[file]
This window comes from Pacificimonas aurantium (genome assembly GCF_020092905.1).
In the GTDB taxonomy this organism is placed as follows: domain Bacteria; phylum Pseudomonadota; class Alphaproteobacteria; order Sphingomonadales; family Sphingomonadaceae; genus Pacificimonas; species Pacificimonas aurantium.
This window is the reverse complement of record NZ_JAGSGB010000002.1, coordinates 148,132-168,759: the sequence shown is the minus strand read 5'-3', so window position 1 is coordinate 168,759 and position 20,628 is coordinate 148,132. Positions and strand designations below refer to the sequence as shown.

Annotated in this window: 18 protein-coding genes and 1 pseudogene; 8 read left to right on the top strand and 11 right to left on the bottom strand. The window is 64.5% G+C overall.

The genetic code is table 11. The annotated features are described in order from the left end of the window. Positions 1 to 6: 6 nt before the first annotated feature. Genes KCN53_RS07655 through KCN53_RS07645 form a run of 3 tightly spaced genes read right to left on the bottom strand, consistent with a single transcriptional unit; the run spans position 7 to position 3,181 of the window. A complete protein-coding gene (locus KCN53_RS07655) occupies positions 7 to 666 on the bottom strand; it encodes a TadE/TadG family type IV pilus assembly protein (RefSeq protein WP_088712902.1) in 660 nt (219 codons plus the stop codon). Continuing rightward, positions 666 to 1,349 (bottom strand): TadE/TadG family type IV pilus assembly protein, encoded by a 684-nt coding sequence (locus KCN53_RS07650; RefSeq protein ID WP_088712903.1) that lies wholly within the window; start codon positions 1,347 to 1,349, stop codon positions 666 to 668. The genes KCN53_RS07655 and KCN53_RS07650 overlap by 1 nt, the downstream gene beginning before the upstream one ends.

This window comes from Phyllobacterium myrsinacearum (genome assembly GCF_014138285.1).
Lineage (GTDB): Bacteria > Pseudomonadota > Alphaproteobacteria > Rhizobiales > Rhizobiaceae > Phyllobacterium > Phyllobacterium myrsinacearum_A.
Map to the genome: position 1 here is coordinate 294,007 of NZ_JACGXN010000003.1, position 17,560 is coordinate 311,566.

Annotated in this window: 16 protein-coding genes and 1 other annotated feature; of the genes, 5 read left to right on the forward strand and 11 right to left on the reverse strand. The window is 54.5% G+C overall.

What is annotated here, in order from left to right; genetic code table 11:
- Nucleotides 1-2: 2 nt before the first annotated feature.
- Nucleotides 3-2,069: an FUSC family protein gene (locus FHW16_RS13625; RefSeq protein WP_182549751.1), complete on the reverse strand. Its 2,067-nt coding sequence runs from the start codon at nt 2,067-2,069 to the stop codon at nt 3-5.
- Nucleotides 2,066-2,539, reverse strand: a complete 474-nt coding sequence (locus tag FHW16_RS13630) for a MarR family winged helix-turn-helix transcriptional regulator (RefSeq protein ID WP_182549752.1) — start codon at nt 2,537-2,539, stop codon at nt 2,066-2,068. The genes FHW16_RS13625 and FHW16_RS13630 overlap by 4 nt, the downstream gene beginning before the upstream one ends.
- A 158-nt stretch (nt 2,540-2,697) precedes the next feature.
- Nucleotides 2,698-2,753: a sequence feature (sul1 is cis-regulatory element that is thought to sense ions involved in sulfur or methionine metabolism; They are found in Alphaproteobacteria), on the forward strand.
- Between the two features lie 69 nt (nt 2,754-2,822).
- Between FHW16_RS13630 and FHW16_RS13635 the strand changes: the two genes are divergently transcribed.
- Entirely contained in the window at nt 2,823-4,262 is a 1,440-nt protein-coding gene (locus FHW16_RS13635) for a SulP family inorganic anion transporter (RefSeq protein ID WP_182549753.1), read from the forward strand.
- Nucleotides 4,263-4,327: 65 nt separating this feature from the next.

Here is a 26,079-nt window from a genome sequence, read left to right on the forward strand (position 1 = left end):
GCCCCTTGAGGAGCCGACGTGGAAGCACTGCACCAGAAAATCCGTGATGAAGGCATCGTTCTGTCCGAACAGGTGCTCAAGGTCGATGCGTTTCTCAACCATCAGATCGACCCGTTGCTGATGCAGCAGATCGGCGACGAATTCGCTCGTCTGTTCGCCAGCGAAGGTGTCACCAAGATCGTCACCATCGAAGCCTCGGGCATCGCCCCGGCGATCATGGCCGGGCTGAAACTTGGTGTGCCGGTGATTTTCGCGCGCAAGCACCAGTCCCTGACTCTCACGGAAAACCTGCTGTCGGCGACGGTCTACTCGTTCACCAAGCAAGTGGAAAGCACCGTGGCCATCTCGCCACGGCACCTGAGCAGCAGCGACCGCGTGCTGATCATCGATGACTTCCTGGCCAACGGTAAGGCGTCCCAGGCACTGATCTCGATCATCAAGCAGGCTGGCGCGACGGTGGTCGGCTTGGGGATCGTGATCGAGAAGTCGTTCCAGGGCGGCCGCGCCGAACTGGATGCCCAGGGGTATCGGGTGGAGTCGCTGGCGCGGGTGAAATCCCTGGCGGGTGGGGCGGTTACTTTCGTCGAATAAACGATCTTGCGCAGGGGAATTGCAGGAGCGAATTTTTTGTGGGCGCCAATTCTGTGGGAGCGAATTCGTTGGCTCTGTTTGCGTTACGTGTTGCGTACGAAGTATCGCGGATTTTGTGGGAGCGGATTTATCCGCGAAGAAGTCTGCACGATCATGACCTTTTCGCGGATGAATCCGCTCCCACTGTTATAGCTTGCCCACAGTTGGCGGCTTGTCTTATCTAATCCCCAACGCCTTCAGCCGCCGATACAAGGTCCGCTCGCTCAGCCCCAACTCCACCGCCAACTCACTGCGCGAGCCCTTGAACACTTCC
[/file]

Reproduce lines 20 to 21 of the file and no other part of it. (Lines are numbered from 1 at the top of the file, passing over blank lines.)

Here is a 26,079-nt window from a genome sequence, read left to right on the forward strand (position 1 = left end):
GCCCCTTGAGGAGCCGACGTGGAAGCACTGCACCAGAAAATCCGTGATGAAGGCATCGTTCTGTCCGAACAGGTGCTCAAGGTCGATGCGTTTCTCAACCATCAGATCGACCCGTTGCTGATGCAGCAGATCGGCGACGAATTCGCTCGTCTGTTCGCCAGCGAAGGTGTCACCAAGATCGTCACCATCGAAGCCTCGGGCATCGCCCCGGCGATCATGGCCGGGCTGAAACTTGGTGTGCCGGTGATTTTCGCGCGCAAGCACCAGTCCCTGACTCTCACGGAAAACCTGCTGTCGGCGACGGTCTACTCGTTCACCAAGCAAGTGGAAAGCACCGTGGCCATCTCGCCACGGCACCTGAGCAGCAGCGACCGCGTGCTGATCATCGATGACTTCCTGGCCAACGGTAAGGCGTCCCAGGCACTGATCTCGATCATCAAGCAGGCTGGCGCGACGGTGGTCGGCTTGGGGATCGTGATCGAGAAGTCGTTCCAGGGCGGCCGCGCCGAACTGGATGCCCAGGGGTATCGGGTGGAGTCGCTGGCGCGGGTGAAATCCCTGGCGGGTGGGGCGGTTACTTTCGTCGAATAAACGATCTTGCGCAGGGGAATTGCAGGAGCGAATTTTTTGTGGGCGCCAATTCTGTGGGAGCGAATTCGTTGGCTCTGTTTGCGTTACGTGTTGCGTACGAAGTATCGCGGATTTTGTGGGAGCGGATTTATCCGCGAAGAAGTCTGCACGATCATGACCTTTTCGCGGATGAATCCGCTCCCACTGTTATAGCTTGCCCACAGTTGGCGGCTTGTCTTATCTAATCCCCAACGCCTTCAGCCGCCGATACAAGGTCCGCTCGCTCAGCCCCAACTCCACCGCCAACTCACTGCGCGAGCCCTTGAACACTTCC